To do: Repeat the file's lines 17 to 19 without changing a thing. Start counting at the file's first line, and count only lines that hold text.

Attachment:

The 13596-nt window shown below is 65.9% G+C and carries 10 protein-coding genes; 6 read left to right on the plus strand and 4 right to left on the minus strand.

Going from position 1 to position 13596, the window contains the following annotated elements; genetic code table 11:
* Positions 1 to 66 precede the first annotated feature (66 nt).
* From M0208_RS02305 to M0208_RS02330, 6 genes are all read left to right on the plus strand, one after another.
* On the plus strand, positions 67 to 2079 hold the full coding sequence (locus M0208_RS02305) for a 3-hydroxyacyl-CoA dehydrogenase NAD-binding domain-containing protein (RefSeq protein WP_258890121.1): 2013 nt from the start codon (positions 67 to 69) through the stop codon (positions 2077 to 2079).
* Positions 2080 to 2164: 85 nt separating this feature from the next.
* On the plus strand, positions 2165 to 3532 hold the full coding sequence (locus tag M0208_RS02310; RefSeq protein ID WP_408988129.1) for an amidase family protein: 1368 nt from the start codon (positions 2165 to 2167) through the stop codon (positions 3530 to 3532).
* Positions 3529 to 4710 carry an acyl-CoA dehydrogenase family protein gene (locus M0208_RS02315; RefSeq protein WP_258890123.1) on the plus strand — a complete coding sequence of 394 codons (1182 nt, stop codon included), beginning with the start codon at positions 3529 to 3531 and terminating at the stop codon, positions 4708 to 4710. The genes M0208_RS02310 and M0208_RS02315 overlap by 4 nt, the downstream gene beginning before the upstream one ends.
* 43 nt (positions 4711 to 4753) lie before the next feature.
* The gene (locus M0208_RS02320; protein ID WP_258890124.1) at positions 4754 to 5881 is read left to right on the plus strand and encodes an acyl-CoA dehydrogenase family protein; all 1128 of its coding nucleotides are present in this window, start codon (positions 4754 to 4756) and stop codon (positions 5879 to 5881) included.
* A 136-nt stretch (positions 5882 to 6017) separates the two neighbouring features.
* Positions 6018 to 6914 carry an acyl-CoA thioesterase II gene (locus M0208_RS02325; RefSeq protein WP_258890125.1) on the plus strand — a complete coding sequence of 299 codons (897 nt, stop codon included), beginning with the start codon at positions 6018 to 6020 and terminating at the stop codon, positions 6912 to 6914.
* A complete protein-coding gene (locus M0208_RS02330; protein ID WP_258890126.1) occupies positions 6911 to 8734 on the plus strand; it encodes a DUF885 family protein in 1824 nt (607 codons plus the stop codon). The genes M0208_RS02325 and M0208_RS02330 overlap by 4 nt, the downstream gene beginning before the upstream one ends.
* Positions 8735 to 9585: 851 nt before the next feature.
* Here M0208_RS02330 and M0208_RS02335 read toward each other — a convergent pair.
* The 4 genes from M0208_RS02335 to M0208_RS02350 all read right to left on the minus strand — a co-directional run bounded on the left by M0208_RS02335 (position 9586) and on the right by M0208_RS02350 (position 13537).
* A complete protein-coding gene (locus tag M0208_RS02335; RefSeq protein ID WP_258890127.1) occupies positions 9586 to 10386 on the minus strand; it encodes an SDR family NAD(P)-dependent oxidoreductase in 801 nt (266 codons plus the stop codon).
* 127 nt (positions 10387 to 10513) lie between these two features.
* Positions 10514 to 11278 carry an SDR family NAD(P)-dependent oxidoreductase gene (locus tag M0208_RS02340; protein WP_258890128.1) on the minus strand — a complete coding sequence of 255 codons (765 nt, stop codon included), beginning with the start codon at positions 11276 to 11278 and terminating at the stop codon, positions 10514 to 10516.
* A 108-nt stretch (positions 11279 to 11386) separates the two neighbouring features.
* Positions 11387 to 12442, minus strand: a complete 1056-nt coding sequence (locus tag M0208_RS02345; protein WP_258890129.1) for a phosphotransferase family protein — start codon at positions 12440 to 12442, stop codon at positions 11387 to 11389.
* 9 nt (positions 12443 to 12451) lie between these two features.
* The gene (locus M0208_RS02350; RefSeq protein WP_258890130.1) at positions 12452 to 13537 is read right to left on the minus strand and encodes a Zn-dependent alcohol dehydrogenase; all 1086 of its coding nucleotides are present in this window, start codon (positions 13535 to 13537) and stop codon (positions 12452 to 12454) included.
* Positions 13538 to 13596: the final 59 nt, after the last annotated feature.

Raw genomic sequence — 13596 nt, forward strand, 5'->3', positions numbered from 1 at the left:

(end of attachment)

* A complete protein-coding gene (locus tag M0208_RS02335; RefSeq protein ID WP_258890127.1) occupies positions 9586 to 10386 on the minus strand; it encodes an SDR family NAD(P)-dependent oxidoreductase in 801 nt (266 codons plus the stop codon).
* 127 nt (positions 10387 to 10513) lie between these two features.
* Positions 10514 to 11278 carry an SDR family NAD(P)-dependent oxidoreductase gene (locus tag M0208_RS02340; protein WP_258890128.1) on the minus strand — a complete coding sequence of 255 codons (765 nt, stop codon included), beginning with the start codon at positions 11276 to 11278 and terminating at the stop codon, positions 10514 to 10516.